I’ve already had to deal with these exceptions, via four citations in two years. The uninformed uniformed law enforcement officers couldn’t understand the law before, what makes the Sentinel think they will understand it now?

  8. Carlos
    Carlos says:

    72% with my vote.

    Yesterday I had a minor incident on Lake Baldwin Ln and Jake St. I was in the bike lane approaching a stop sign. There was a line of cars along side me. I noticed one of the cars about 3 cars back from the stop sign had their right turn signal on but turned it off. I happened to stop at the sign next to this car. I somewhat assumed they were going to go straight and as we were both about to go next, they made a right turn instead. I was beside them, but not enough that I was able to avoid getting side swiped. I would usually put myself ahead of the car in this situation, but not seeing their signal anymore, I mistakenly assumed they were going straight too.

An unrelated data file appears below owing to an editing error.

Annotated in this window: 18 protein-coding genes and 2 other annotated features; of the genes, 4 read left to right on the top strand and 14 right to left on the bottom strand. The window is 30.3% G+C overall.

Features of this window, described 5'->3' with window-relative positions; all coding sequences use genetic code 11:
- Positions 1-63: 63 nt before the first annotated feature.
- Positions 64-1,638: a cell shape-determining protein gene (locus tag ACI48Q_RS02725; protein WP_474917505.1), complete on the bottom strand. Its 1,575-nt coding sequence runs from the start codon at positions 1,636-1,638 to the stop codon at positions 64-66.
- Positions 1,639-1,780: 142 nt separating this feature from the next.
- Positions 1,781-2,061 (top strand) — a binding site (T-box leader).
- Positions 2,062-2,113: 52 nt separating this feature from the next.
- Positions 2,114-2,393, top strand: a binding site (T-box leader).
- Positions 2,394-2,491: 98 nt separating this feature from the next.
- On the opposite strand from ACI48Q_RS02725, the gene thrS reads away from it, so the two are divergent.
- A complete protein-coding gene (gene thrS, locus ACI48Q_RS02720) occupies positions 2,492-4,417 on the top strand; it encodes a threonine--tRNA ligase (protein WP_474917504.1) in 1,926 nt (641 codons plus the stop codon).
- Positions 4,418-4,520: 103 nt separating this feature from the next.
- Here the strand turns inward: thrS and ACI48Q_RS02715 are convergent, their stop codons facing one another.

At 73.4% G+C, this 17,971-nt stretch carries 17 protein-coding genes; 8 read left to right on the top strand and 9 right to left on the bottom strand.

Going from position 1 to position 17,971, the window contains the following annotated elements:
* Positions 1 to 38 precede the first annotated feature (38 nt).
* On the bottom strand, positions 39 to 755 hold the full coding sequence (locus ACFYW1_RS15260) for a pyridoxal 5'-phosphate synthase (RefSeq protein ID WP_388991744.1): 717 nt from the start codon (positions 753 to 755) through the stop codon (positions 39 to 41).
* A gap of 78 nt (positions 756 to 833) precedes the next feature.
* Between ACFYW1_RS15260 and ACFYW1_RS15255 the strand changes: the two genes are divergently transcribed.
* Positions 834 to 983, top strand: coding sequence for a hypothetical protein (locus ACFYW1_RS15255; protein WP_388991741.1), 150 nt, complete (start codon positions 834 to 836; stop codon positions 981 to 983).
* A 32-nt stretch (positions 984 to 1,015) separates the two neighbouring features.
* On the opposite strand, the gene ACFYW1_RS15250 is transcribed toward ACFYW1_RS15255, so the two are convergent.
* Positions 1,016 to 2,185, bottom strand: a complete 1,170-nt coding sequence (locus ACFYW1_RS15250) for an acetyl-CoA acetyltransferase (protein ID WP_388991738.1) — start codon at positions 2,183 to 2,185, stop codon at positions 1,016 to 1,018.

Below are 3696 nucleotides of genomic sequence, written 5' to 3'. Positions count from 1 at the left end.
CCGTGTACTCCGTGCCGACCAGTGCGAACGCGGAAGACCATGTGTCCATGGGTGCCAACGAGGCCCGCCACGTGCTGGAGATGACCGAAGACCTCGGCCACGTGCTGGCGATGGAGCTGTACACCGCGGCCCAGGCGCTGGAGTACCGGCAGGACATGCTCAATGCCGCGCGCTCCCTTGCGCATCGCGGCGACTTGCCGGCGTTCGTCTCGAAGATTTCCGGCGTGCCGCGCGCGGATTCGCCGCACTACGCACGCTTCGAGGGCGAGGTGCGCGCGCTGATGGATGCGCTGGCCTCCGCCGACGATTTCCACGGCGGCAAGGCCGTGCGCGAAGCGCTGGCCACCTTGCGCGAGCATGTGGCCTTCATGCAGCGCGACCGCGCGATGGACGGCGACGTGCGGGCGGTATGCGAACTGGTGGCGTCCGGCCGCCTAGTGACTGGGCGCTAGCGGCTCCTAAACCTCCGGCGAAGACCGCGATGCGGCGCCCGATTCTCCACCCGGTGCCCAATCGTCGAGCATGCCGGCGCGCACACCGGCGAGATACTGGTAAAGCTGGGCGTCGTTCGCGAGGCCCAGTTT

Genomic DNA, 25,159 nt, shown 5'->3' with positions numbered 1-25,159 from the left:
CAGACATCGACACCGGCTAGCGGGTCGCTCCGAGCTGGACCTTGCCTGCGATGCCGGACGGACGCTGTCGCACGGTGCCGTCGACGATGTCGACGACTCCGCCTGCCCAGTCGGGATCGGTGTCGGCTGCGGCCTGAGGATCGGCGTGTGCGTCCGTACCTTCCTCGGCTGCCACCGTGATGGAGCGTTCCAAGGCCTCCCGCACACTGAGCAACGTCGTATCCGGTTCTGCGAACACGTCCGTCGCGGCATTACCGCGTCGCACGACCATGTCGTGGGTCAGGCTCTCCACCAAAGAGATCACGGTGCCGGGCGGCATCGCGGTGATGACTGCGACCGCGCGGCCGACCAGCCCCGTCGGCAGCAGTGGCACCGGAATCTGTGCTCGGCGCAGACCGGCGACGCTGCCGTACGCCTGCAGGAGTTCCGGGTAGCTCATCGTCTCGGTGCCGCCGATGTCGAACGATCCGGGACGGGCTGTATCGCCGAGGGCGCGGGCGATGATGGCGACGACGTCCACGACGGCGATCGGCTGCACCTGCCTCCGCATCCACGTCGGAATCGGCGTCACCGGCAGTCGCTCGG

Maybe I can be re-educated as to what I should have done in this situation….first thing probably not assume they are going straight?

    • fred_dot_u
      fred_dot_u says:

      Carlos, you’ve provided a perfect example of why mandatory bike lanes are wrong. I would expect the best way to avoid such conflicts is to exit the bike lane prior to the intersection, and take your place in the lane. It removes all question of vehicle conflict, except for who goes first at a four way stop!

    • Eric
      Eric says:

      Just like you, I had to learn this lesson the hard way. I used to give right turning cars a break, by stopping at the light resting my foot on the curb and I did it for years and years with no trouble.

      Then one day, not long ago, I was at an intersection that didn’t have a right turn lane, resting my foot while examining the car carefully for a turn signal and observing that the car had every opportunity to turn right and red, yet declined to do so.

      All indications showed that the car intended to drive straight through the intersection, but of course there would be no story if the driver had.

      NO MORE BREAKS! Just like I can’t trust drivers of SUVs not to try and squeeze past me, I can’t trust them to turn properly.

    • Keri
      Keri says:


      I also had to learn this lesson the hard way. This link has a description for how drivers should deal with bike lanes at intersections.